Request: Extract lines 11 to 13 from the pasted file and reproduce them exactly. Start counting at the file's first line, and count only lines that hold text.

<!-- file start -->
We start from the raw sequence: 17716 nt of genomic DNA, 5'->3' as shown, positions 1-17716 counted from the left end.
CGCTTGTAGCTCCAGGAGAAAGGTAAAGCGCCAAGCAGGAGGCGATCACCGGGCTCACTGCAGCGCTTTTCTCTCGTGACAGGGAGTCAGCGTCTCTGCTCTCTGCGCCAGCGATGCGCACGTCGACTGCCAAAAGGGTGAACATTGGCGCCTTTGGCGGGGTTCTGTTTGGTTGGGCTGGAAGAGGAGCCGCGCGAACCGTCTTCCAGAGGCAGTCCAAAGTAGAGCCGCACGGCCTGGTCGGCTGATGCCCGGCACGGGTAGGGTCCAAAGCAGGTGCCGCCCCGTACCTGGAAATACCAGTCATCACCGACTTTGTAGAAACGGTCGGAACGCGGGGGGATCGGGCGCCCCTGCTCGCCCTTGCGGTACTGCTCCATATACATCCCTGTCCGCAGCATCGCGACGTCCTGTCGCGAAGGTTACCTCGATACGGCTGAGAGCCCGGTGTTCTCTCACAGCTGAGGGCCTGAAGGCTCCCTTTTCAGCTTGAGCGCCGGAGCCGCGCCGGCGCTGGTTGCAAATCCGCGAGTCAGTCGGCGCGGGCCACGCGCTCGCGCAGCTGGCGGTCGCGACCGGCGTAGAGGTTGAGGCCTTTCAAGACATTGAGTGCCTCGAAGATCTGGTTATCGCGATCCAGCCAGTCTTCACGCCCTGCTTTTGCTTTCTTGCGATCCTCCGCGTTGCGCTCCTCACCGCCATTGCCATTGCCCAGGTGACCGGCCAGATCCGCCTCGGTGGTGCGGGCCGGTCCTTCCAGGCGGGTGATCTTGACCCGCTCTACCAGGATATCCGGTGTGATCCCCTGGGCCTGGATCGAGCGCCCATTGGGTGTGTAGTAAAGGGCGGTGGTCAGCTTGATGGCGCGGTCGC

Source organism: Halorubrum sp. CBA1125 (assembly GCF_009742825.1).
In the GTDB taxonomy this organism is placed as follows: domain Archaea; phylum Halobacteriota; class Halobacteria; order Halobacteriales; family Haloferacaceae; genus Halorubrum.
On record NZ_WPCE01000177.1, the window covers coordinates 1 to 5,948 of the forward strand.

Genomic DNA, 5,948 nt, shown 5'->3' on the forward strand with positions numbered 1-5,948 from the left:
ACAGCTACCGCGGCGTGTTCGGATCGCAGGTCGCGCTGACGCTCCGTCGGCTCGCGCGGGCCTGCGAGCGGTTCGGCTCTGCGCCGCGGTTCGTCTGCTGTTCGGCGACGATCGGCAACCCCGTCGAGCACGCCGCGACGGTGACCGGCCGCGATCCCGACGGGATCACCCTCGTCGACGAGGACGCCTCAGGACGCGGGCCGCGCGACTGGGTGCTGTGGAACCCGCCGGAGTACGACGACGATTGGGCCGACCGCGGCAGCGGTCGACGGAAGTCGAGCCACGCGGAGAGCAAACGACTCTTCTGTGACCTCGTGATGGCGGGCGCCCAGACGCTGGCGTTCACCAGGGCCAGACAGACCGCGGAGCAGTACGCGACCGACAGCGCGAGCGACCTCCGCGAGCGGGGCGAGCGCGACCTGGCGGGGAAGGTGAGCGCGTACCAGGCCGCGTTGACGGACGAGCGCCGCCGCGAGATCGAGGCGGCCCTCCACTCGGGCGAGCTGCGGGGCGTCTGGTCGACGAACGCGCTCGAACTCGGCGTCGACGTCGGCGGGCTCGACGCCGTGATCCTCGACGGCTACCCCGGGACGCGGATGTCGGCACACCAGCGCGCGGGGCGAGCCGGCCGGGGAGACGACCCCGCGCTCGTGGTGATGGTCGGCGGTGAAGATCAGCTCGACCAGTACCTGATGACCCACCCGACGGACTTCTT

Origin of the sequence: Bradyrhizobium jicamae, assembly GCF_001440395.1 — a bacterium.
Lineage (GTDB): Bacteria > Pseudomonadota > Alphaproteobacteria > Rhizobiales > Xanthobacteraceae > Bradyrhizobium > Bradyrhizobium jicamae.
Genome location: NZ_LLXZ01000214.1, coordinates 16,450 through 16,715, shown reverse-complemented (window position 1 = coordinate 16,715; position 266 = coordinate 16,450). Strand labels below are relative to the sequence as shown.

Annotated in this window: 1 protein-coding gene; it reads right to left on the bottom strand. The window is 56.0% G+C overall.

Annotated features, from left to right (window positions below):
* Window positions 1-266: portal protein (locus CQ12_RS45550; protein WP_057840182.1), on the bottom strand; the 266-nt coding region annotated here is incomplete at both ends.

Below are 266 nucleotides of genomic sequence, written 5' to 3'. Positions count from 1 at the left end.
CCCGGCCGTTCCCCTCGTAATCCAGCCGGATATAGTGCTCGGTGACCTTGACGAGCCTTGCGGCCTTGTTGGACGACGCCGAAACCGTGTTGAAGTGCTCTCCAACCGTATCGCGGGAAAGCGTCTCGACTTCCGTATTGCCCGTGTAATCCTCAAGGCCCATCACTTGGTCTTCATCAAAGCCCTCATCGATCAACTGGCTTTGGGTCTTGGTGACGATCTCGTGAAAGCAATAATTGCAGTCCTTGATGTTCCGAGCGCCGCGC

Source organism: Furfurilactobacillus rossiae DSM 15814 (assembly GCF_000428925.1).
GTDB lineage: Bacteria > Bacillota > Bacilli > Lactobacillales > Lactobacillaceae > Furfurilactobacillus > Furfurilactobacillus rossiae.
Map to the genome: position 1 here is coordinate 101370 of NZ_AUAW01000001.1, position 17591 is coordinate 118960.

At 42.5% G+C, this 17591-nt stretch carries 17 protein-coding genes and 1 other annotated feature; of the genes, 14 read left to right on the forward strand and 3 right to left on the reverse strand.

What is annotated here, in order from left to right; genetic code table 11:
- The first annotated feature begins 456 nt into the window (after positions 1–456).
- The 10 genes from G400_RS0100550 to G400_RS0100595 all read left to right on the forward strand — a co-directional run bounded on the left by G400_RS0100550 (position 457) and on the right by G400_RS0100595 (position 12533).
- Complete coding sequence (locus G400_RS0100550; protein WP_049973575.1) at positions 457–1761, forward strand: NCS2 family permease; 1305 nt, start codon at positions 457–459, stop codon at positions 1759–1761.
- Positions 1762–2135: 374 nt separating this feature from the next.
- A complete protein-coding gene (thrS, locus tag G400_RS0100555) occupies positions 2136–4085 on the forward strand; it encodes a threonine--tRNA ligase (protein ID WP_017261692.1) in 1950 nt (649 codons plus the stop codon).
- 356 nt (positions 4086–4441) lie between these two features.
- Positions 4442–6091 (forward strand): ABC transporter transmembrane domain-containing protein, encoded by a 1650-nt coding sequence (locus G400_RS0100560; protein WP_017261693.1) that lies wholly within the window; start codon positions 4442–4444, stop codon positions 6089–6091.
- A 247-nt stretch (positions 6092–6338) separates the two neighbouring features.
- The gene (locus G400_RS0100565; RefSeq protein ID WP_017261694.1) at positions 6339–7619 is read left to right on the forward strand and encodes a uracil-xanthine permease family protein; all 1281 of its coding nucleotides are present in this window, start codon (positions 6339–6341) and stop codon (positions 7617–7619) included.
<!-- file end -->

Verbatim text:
Annotated in this window: 1 protein-coding gene; it reads right to left on the bottom strand. The window is 56.0% G+C overall.

Annotated features, from left to right (window positions below):
* Window positions 1-266: portal protein (locus CQ12_RS45550; protein WP_057840182.1), on the bottom strand; the 266-nt coding region annotated here is incomplete at both ends.